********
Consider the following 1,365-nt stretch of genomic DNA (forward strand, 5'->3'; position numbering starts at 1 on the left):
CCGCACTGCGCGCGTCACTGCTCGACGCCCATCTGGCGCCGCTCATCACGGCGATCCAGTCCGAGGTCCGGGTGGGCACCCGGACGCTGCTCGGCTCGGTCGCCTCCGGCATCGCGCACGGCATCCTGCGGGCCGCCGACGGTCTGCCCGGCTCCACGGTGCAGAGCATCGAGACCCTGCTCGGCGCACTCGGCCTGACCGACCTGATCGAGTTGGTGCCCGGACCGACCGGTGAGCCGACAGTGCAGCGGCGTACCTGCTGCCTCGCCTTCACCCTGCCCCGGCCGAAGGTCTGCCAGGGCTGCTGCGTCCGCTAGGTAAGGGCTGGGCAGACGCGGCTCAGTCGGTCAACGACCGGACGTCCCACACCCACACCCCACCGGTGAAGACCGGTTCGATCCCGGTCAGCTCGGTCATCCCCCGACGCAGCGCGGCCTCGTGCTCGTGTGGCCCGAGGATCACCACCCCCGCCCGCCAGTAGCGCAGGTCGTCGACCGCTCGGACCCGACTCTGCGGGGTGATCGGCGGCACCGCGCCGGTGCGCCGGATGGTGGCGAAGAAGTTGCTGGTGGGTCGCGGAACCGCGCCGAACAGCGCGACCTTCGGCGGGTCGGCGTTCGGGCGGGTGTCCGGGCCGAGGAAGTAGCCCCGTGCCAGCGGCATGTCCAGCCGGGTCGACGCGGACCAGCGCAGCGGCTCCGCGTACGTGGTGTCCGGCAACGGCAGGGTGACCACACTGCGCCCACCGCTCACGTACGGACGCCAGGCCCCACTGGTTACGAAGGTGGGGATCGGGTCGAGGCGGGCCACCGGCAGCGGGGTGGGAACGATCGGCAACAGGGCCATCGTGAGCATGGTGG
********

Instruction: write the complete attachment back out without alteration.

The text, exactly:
Consider the following 1,365-nt stretch of genomic DNA (forward strand, 5'->3'; position numbering starts at 1 on the left):
CCGCACTGCGCGCGTCACTGCTCGACGCCCATCTGGCGCCGCTCATCACGGCGATCCAGTCCGAGGTCCGGGTGGGCACCCGGACGCTGCTCGGCTCGGTCGCCTCCGGCATCGCGCACGGCATCCTGCGGGCCGCCGACGGTCTGCCCGGCTCCACGGTGCAGAGCATCGAGACCCTGCTCGGCGCACTCGGCCTGACCGACCTGATCGAGTTGGTGCCCGGACCGACCGGTGAGCCGACAGTGCAGCGGCGTACCTGCTGCCTCGCCTTCACCCTGCCCCGGCCGAAGGTCTGCCAGGGCTGCTGCGTCCGCTAGGTAAGGGCTGGGCAGACGCGGCTCAGTCGGTCAACGACCGGACGTCCCACACCCACACCCCACCGGTGAAGACCGGTTCGATCCCGGTCAGCTCGGTCATCCCCCGACGCAGCGCGGCCTCGTGCTCGTGTGGCCCGAGGATCACCACCCCCGCCCGCCAGTAGCGCAGGTCGTCGACCGCTCGGACCCGACTCTGCGGGGTGATCGGCGGCACCGCGCCGGTGCGCCGGATGGTGGCGAAGAAGTTGCTGGTGGGTCGCGGAACCGCGCCGAACAGCGCGACCTTCGGCGGGTCGGCGTTCGGGCGGGTGTCCGGGCCGAGGAAGTAGCCCCGTGCCAGCGGCATGTCCAGCCGGGTCGACGCGGACCAGCGCAGCGGCTCCGCGTACGTGGTGTCCGGCAACGGCAGGGTGACCACACTGCGCCCACCGCTCACGTACGGACGCCAGGCCCCACTGGTTACGAAGGTGGGGATCGGGTCGAGGCGGGCCACCGGCAGCGGGGTGGGAACGATCGGCAACAGGGCCATCGTGAGCATGGTGG